ANNAPOLIS – A trio of Maryland bills would limit the influence of standardized testing in schools, which some educators and legislators from both parties say has become excessive and burdensome to both teachers and students.
At a press conference Thursday afternoon, supporters said these bills would allow teachers to focus on providing students with a well-rounded education. An overemphasis on testing narrows curriculum, detracts from arts and elective courses and can cause students to become anxious about and disengaged from school, they said.
Maryland State Education Association President Betty Weller said standardized testing has “changed what school is about,” and added that tests are more beneficial when they are teacher-developed and align with classroom curricula.
“It’s no secret that we have a real problem in this state, much like the rest of the country, with over-testing our kids in school,” Weller said. “Far too many of these top-down, mandated tests that students take when they could be learning an instrument or doing a science experiment, never result in useful information.”
One bill, with versions filed in both the House and Senate, would limit the amount of time spent on standardized testing to 2 percent of annual instruction time — about 21 hours in elementary and middle schools and 23 hours in high school. There are currently no restrictions in Maryland on the amount of time spent on federal, state and local mandated tests, according to a legislative analysis.
The bill would not impose limits on time spent preparing for standardized tests, but the bill’s House sponsor, Delegate Eric Luedtke, D-Montgomery, said he hopes by reducing the amount of testing, time spent on test prep would decline as well.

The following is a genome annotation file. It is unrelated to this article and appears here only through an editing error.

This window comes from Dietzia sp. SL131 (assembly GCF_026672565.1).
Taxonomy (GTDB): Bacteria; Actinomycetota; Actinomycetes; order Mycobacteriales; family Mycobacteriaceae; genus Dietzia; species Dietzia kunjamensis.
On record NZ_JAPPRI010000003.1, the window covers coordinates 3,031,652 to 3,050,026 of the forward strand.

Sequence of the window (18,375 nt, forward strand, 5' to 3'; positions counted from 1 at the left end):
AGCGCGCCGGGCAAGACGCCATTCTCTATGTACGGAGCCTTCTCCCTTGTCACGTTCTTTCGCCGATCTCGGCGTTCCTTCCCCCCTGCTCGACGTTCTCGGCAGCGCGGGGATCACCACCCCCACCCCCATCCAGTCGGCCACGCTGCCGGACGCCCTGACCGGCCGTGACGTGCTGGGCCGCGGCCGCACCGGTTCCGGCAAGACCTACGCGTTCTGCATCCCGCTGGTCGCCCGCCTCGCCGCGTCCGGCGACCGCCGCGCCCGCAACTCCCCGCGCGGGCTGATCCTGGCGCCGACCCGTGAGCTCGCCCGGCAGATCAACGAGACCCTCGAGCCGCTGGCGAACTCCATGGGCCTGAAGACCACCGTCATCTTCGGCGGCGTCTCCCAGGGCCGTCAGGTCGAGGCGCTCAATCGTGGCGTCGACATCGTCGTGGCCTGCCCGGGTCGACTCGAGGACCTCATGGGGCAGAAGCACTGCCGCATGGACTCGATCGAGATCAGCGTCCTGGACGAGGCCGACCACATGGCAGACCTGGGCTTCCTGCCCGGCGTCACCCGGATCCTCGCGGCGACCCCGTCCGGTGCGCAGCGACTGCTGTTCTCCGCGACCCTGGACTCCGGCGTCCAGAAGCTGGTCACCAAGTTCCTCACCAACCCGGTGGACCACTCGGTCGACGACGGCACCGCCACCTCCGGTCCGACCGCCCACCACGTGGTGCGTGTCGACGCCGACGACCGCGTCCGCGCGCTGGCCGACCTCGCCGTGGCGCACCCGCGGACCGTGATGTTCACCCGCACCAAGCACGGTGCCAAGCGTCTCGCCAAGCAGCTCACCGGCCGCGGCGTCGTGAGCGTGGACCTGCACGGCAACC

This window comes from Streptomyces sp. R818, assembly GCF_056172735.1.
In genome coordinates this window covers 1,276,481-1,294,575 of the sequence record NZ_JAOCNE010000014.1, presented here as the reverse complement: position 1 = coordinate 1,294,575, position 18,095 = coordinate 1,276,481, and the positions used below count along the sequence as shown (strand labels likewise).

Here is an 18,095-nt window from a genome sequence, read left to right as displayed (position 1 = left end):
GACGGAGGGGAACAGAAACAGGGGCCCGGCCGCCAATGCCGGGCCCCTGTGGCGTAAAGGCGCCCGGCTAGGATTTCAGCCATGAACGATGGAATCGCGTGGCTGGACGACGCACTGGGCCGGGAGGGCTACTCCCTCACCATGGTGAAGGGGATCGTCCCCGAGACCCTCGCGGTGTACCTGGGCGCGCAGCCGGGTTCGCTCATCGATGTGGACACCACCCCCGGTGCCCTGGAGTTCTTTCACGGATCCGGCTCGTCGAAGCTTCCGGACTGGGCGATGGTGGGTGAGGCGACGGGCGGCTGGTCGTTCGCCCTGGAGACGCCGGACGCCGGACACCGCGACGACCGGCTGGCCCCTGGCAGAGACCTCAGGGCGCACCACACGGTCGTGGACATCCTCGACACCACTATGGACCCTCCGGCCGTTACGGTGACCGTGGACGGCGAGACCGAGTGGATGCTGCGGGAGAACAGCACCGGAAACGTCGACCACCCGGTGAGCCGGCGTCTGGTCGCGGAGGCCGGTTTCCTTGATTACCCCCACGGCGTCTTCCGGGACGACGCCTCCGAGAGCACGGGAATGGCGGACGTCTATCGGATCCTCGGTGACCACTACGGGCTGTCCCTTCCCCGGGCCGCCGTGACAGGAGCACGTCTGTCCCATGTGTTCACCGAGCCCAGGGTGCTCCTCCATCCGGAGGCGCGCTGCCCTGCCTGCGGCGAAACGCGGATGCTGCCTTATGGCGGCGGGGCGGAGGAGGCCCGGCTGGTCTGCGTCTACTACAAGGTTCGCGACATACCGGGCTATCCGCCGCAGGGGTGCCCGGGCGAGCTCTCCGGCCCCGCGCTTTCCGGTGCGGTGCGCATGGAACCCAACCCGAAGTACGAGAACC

As a parent and a former middle school social studies teacher, Luedtke said children can lose passion and interest for learning when overtested. Two percent of instruction time spent on standardized testing is “more than enough time to get the data that we need,” he said.
Another bill in the House would eliminate a state requirement that districts include Partnership for Assessment of Readiness for College and Careers test scores in teacher and principal evaluations. The PARCC test, a new exam that aligns with Common Core State Standards, has created controversy among parents and teachers in Maryland and throughout the country. Fewer than half of elementary and middle school students in Maryland passed the PARCC test last year.
Paul Lemle, a high school social studies teacher and president of the Howard County Education Association, said PARCC scores are not a valid way to measure student growth, and it is “unfair to teachers and impractical for school districts to make staffing decisions” based on this data.
A third bill, also cross-filed in the House and Senate, would limit a statewide kindergarten readiness test to a random sample of students from each district. Supporters of the bill said the Kindergarten Readiness Assessment, or KRA, takes teachers out of the classroom and does not provide useful data in a timely manner.
The Maryland House Ways and Means Committee on Thursday heard testimony on the bills regarding kindergarten testing and teacher and principal evaluations.
Opponents of the kindergarten testing bill, including teachers and an examination specialist, said the KRA was designed to provide data on individual students rather than sampling results. The KRA often relies on observation rather than traditional testing practices, and teachers also have discretion in how to implement the test, they added.
The same committee on Feb. 11 held a hearing on the bill that would limit testing time.